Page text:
There are people who no longer donate to the Poppy Appeal at this time of year in exchange for one of the small red flowers. It seems a shame to hold onto some small change simply because you do not agree with the idea of a 'war on terror'. As a nation we have always treated our soldiers shabbily on their return from war. Every soldier from every war from the First World War to the current conflicts in Afghan and other places do not return as heroes but as men who are often broken physically and mentally. It is easier to avert our eyes to not make contact either through shame or embarrassment and for those men it must seem as if nobody wants to know let alone understand.
My personal experience of contact with ex-military is that very often they are suspicious of civilians, simply because those of us who never get closer to the 'action' than the six o'clock news can't possibly understand what it is all about. The recent conflicts in Iraq and Afghanistan have produced an unprecedented number of films and television series allowing us the opportunity of experiencing war from our living rooms, everything from the Green Zone to the Hurt Locker, Restrepo to Generation Kill has taken us there and at the same time allowed us to keep our distance.
Whatever our political beliefs we do owe it to those who are fighting wearing British uniforms to support them as individuals, the follies of politicians are not the fault of those who are being killed in our collective name.
Fate again bows its ugly young head,
as two more pine coffins carry two more brave dead,
two union jacks and the streets neatly lined,
two more proud mothers, their grief intertwined.
One was from England the other a Scot,
they both died for each other whether you knew it or not.
Well why did they go there, for the glory? The tan?
Or to protect the defenceless and to come back a man.
The uniform they wore, like a statement of our time.
It says they were different, perhaps two of a kind?
Nah just young lads in the Army, there are plenty around,
but these two now heroes, for they rest in the ground.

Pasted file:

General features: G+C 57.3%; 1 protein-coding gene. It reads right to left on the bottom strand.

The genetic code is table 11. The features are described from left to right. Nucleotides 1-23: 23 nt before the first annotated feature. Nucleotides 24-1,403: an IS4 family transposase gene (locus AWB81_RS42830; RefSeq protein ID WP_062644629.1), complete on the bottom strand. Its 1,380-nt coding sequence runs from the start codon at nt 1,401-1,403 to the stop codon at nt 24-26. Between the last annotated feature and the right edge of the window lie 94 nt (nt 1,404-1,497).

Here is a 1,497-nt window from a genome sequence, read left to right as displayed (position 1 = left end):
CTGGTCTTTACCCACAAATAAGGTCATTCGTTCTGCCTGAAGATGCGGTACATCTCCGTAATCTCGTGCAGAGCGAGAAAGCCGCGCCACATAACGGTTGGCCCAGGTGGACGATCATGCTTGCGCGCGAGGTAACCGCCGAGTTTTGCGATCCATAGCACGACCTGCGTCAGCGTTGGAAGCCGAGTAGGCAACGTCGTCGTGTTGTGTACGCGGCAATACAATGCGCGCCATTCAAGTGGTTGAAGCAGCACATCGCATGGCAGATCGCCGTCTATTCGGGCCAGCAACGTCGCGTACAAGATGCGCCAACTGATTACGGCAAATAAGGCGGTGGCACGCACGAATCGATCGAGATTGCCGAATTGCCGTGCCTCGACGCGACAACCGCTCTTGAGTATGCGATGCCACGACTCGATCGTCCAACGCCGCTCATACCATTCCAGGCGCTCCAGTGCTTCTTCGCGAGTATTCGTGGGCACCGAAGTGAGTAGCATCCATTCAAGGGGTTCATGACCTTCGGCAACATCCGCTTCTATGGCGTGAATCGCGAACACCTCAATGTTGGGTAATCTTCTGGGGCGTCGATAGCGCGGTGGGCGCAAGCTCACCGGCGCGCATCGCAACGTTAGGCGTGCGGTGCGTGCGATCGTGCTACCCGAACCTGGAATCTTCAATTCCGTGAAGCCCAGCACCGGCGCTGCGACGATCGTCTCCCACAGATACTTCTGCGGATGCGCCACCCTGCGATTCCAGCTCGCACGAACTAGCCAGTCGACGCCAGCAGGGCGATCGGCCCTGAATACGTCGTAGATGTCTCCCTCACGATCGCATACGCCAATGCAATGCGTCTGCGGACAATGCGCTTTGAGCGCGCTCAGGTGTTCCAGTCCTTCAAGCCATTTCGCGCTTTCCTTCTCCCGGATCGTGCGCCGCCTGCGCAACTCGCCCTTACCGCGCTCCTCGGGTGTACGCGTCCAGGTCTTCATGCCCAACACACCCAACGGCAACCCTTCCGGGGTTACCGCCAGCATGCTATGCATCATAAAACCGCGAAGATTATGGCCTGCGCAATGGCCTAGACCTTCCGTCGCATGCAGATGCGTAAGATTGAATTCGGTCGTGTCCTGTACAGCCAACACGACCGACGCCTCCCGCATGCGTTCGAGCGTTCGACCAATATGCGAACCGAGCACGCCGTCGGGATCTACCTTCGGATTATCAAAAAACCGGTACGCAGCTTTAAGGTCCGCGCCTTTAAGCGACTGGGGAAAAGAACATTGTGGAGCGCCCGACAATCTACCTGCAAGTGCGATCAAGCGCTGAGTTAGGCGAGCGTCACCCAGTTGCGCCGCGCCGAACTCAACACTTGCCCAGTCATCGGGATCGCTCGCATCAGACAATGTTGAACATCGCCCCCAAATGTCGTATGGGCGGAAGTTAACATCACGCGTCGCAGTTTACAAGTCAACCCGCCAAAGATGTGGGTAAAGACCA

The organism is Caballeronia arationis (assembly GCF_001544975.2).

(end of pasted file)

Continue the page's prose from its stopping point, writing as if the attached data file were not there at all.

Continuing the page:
The same ground which you walk on when you shout and you scream,
about murder and invasion in the pay of the Queen.
Well let me just ask you, as you stand and you shout,
what freedom of speech, is really about?
When a woman is hanged, for humming a song,
when an infant is beaten for crying so long.
Does it make us lads evil for ending these crimes?
For leaving our own children to give those people our time?
When an Islamist shouts about the Infidel,
he knows he’s no true Muslim and Allah knows this as well.
To beat on your women, to rape young boys after tea,
are no things that any almighty can wish to be.
For a middle class student, from here or a foreign state,
to call a working class soldier scum, makes me more than irate.
Your own rights of freedom are paid by us scum,
who stand up against evil, in front of hells guns.
We’ve seen many things that would bring you to tears
whilst some of us have only been alive eighteen years.
So next time you start, with your rights to rant,
try and study our eyes, and I’ll bet that you can’t.
Behind them lie horrors that you’ll never see,
and the reason you won’t is the soldier like me.
James T Clark
James Clark, is a Trooper of the Household Cavalry. He sends this note. “I wrote this a month after the death of my friend Cpl Johnathan "Woody" Woodgate, when I encountered some protesters shouting abuse outside an Army recruitment office. One of the protesters couldn't speak English and I was moved by both anger and sorrow to write this, and I wish every one of those protestors would read it.”